Each week, we provide an overview of the percent returns of the primary indices in Southeast Asia and their currency appreciation or depreciation relative to the US Dollar. We provide this information below. We also capture this information, as well as the trailing four and year-to-date movements, and plot the data in charts, which you can find on the “index charts” and “currency charts” pages.
During the week of 18 December, eight of the ten indices in Southeast Asia advanced, with the Ho Chi Minh Stock Exchange having the greatest gain, rising 1.83%. Singapore’s Straits Times Index had the greatest decline, falling 0.91%.
On Thursday, Fitch Ratings raised one level its rating on Indonesia’s long-term, foreign and local currency-denominated debt to BBB with a stable outlook, according to Fitch, which is the firm’s second lowest investment grade rating; Fitch first rated Indonesia’s long-term credit as investment grade in 2011, according to Reuters. S&P Global Ratings and Moody’s Investors Services each currently rate Indonesia’s credit at their lowest level of investment grade, according to Bloomberg.
On Tuesday, Philippine President Rodrigo Duterte signed the Tax Reform for Acceleration and Inclusion (TRAIN) bill, which is the first of five bills associated with the Administration’s tax reform plan. The TRAIN bill will exempt those earning less than PHP 250,000 from income taxes and will impose higher taxes on fuel, cars, tobacco, and sugary beverages—expected to generate PHP 130 billion—to fund infrastructure and development projects of the government, according to Rappler, a Philippine news source.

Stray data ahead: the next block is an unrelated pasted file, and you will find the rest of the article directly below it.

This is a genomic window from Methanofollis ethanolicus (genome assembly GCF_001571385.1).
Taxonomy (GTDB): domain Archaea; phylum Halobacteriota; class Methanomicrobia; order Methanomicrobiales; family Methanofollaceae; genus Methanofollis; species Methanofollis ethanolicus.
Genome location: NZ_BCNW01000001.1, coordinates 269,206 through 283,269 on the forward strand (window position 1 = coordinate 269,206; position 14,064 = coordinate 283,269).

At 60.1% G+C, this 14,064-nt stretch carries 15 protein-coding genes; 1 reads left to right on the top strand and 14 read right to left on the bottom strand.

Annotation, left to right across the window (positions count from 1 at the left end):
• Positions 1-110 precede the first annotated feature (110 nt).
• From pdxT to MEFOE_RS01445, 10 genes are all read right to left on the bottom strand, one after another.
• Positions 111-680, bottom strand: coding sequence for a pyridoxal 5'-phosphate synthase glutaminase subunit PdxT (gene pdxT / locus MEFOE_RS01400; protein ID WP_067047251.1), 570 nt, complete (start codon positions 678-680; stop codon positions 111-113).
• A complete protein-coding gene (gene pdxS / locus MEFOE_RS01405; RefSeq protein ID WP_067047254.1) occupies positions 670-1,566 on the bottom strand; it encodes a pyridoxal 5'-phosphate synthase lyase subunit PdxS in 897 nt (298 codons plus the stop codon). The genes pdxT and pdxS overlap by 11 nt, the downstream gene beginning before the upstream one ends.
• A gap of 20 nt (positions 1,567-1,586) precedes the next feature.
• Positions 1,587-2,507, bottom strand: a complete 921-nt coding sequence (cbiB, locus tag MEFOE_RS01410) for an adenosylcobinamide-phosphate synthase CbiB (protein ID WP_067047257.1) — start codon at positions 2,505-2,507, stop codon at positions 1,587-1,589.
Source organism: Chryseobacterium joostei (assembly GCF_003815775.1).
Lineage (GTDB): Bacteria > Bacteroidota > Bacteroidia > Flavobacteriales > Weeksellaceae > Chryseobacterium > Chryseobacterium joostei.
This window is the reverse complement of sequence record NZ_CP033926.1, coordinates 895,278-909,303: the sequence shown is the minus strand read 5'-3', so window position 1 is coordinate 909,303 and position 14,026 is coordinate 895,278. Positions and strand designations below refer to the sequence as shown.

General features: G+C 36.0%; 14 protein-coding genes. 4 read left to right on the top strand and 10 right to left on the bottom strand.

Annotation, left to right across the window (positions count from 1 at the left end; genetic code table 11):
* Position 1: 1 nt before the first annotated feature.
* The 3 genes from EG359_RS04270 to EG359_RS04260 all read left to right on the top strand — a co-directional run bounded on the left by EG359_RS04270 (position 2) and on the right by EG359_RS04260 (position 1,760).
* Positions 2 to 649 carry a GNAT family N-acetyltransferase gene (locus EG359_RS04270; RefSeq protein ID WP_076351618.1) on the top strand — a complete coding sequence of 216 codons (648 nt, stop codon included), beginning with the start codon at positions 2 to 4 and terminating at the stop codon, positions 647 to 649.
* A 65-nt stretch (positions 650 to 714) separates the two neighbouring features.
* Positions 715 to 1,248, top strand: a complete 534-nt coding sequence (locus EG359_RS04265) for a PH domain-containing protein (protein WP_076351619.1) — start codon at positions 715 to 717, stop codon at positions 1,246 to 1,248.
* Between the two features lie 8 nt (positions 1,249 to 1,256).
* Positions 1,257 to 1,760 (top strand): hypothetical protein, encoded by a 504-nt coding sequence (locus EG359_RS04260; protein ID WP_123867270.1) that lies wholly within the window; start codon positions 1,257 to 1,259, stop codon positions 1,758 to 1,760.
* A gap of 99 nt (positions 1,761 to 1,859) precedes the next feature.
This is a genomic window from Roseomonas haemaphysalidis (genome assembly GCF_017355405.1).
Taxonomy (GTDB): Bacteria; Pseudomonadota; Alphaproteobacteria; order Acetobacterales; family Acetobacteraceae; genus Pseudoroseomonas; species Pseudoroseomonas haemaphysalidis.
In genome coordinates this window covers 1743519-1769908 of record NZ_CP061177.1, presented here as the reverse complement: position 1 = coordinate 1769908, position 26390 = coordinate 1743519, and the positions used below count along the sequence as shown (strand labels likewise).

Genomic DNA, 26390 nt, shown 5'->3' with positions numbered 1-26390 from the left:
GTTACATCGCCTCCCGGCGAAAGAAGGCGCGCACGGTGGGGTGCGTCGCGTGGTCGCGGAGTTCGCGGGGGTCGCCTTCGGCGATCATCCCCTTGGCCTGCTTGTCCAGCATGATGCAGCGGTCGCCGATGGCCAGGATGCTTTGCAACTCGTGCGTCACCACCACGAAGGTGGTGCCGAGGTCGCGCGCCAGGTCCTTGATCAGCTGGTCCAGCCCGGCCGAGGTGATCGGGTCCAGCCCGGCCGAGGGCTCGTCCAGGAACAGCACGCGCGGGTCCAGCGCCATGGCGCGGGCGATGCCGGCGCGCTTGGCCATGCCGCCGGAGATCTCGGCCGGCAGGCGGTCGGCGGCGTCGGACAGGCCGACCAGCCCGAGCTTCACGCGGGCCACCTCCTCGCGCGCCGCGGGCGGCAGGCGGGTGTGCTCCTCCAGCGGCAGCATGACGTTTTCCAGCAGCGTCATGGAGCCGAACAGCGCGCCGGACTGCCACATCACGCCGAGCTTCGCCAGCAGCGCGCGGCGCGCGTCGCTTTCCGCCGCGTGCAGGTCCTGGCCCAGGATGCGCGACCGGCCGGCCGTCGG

- Ho Chi Minh Stock Exchange Index (VNI), 1.83%
- Jakarta Stock Exchange index (JSX), 1.66%
- Stock Exchange of Thailand index (SET), 1.42%
- Hanoi Stock Exchange Index (HNX), 1.27%
- Philippine Stock Exchange index (PSEi), 1.14%
- Lao Securities Exchange index (LSX), 1.12%
- Myanmar’s Myanpix index (YSX), 0.57%
- Kuala Lumpur Composite Index (KLCI), 0.41%
- Cambodia Securities Exchange index (CSX), -0.39%
- Singapore’s Straits Times Index (STI), -0.91%
Six of the nine Southeast Asian currencies advanced relative to the US Dollar the week of 18 December, with the Philippine Peso increasing the most, appreciating 0.64%. The Thai Baht had the greatest decline, falling 0.70%.
- Philippine Peso (PHP), 0.64%
- Singapore Dollar (SGD), 0.37%
- Indonesian Rupiah (IDR), 0.17%
- Lao Kip (LAK), 0.06%
- Vietnamese Dong (VND), 0.03%
- Malaysian Ringgit (MYR), 0.02%
- Cambodian Riel (KHR), -0.12%
- Myanmar Kyat (MMK), -0.37%
- Thai Baht (THB), -0.70%